But the Hebrew image of justice is not the same as the Greek. God's justice is not blind nor is it about reason and order. The Greek conception of justice is based upon a fiction. It assumes that everyone can equally come into the courts and make their case and that, free from bias, the courts will hear and rule. The Hebrew prophets understood this to be false. The prophets knew that there are people who have been denied freedom and opportunity. That there are people who cannot come and state their case. That courts are not free of bias.

So God's justice is biased. It is biased in favour of the oppressed, of the victims, of the poor. Of the brokenhearted, the meek, the persecuted. Because God's justice is about people and relationships. It is about compassion. About hearing the cries of people and responding. About doing everything within one's power to bless people with a better life. It is, as the prophet Amos proclaimed, a raging river that forces all obstacles out of the way:


    Let justice roll down like waters,

    And righteousness like a mighty stream.


The great Rabbi Abraham Joshua Heschel described this image, which is so very different from the blind goddess balancing her scales:


[It is] a surging movement, a life-bringing substance, a dominant power.

A mighty stream, expressive of the vehemence of a never-ending, surging, fighting movement -- as if obstacles had to be washed away for justice to be done. . . . . Justice is not a mere norm, but a fighting challenge, a restless drive.

. . . what is required is a power that will strike and change, heal and restore, like a mighty stream bringing life to the parched land. . . . it is God's power in the world. . . . What ought to be, shall be!


    Ahab's problem was that he sold himself to a worldview different from this, one that violated God's will. So, how are we to be faithful to God's will, as our church covenant proclaims?

    Instead of selling out, we must embody God's restless drive. Be like the prophet and not the king. Open our hearts and truly care for others. Believe in what ought to be. Advocate, speaking on behalf of those who cannot speak for themselves. Use our creativity and imagination to work for a better world.

    So, let us open ourselves to possibilities. Welcome new ideas. Push the envelope. Never stop evolving. Embrace the pioneer spirit of our founders. Be like the best parts of our story. Never lose sight of our relationship with God. Let us grow. And keep growing. Opening doors wide to where the still speaking God plans to lead us.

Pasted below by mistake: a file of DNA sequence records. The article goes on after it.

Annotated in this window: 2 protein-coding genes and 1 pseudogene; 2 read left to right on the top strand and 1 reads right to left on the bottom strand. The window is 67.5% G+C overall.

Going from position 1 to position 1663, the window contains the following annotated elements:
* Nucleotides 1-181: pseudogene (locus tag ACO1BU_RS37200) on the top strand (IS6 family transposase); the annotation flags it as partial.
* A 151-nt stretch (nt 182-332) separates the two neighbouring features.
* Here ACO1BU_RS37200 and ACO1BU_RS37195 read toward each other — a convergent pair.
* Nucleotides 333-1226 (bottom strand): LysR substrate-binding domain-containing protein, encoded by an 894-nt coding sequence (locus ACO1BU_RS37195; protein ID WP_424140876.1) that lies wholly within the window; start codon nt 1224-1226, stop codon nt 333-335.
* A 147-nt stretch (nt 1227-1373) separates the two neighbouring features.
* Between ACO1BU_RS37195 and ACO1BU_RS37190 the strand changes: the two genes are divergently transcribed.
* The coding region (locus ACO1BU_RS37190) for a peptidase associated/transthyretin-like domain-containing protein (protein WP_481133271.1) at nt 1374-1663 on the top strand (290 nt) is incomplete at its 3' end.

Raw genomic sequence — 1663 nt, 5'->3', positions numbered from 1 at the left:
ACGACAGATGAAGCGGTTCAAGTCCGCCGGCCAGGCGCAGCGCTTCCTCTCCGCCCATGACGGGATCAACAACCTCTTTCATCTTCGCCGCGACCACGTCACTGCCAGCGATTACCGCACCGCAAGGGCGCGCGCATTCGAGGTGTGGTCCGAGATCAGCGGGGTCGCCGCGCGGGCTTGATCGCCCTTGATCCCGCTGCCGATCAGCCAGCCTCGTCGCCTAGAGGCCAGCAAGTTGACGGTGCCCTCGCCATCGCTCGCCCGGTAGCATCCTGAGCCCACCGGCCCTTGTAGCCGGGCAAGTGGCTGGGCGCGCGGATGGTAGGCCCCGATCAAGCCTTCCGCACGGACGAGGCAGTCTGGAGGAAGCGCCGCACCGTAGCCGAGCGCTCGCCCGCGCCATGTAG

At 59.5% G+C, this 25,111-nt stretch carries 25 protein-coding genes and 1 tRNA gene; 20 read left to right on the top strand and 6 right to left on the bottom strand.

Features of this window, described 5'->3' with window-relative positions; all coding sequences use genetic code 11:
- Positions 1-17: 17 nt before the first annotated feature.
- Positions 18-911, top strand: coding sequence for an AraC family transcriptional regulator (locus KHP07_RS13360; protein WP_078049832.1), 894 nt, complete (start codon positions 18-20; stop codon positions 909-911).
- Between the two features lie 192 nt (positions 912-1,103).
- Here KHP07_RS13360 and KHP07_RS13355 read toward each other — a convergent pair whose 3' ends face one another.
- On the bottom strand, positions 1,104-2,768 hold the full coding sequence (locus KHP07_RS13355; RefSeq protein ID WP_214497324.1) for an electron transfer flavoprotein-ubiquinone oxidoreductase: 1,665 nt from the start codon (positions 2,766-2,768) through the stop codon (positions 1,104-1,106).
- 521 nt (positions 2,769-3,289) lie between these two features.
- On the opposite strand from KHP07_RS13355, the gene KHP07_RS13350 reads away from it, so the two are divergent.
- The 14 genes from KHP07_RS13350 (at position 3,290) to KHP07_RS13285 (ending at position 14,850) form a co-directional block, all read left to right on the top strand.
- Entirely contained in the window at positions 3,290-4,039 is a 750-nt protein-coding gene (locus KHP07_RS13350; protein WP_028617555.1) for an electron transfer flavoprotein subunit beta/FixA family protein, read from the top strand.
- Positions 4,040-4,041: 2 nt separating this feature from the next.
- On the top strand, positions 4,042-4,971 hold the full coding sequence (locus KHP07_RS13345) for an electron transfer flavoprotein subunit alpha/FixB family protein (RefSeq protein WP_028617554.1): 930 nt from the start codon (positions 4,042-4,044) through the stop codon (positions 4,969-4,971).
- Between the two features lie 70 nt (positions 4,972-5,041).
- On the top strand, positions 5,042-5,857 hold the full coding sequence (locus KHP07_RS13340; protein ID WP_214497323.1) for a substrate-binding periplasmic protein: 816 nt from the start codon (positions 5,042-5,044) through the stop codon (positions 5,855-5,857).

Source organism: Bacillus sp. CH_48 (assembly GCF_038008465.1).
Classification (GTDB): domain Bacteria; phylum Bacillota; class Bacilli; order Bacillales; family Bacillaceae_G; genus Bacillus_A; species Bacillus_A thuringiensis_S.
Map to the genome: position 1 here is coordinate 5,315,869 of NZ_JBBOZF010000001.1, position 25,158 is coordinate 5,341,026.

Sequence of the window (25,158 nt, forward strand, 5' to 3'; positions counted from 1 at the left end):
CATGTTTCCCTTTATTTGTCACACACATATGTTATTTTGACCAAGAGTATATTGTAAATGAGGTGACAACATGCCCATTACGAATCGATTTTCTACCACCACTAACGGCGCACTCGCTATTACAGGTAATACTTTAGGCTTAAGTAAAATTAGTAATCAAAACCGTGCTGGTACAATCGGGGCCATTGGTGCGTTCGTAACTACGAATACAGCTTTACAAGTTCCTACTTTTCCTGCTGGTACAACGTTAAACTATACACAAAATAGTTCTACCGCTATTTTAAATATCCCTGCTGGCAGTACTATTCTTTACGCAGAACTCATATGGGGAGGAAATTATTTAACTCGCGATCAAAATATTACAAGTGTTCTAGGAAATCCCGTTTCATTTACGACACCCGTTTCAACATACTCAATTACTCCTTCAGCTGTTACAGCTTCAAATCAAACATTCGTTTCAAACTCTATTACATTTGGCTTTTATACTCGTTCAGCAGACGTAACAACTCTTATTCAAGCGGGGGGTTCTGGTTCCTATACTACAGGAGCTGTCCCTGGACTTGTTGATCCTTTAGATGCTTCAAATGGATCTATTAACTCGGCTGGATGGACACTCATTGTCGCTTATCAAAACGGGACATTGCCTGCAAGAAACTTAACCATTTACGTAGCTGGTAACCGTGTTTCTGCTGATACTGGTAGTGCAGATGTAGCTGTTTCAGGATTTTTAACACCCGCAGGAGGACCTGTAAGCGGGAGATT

This is the passionate faith which our times require. Let us be faithful to God's will.

Ex-gay movement ending

For years we in the LGBT rights movement have had to contend with the so-called "ex-gay" movement.  Always a token "ex-gay" would show up to testify.  We always knew this was discredited psychology and bad theology, but right wingnuts have latched onto these folk and their harmful arguments.

This week it was all over the web about the closing of Exodus Ministries and the apology it issued for its decades of harm.  Many, including this article which nicely summarizes the collapse of the movement over recent years, are calling this the end of the "ex-gay" movement.

However, I know that plenty of smaller, fringe groups are still out there.  Friends in OKC are organizing against an "ex-gay" conference upcoming there.  Plus all this harmful misinformation is out there and being promoted by ignorant religious leaders and politicians who have for years missed all the news discrediting this movement and will probably miss this latest news.  The bad information and its misuse will continue for many more years (I don't know how often we get confronted in public hearings with some long-discredited study from the 1970's or something, so I know we've still got this to contend with for some time).

But I welcome the news that at least one harmful chapter in this history is coming to a close.

Radicchio harvesting

Thursday Mom arrived and that evening she walked with me down to our garden plot so I could show it off and do some maintenance and harvesting. The little squashes and zucchinis are coming along and the cucumber vines are growing nicely.

I picked a few more scallions.  These have sure been nice.  Tall, firm, crisp, with pretty green color, and delicious flavour.  I've been chopping them up in all sorts of things.

I steamed some of my broccoli for dinner that night and made a kale salad.

While at the garden I finally picked the radicchio head.  Guess I'll have to make a kale and radicchio salad!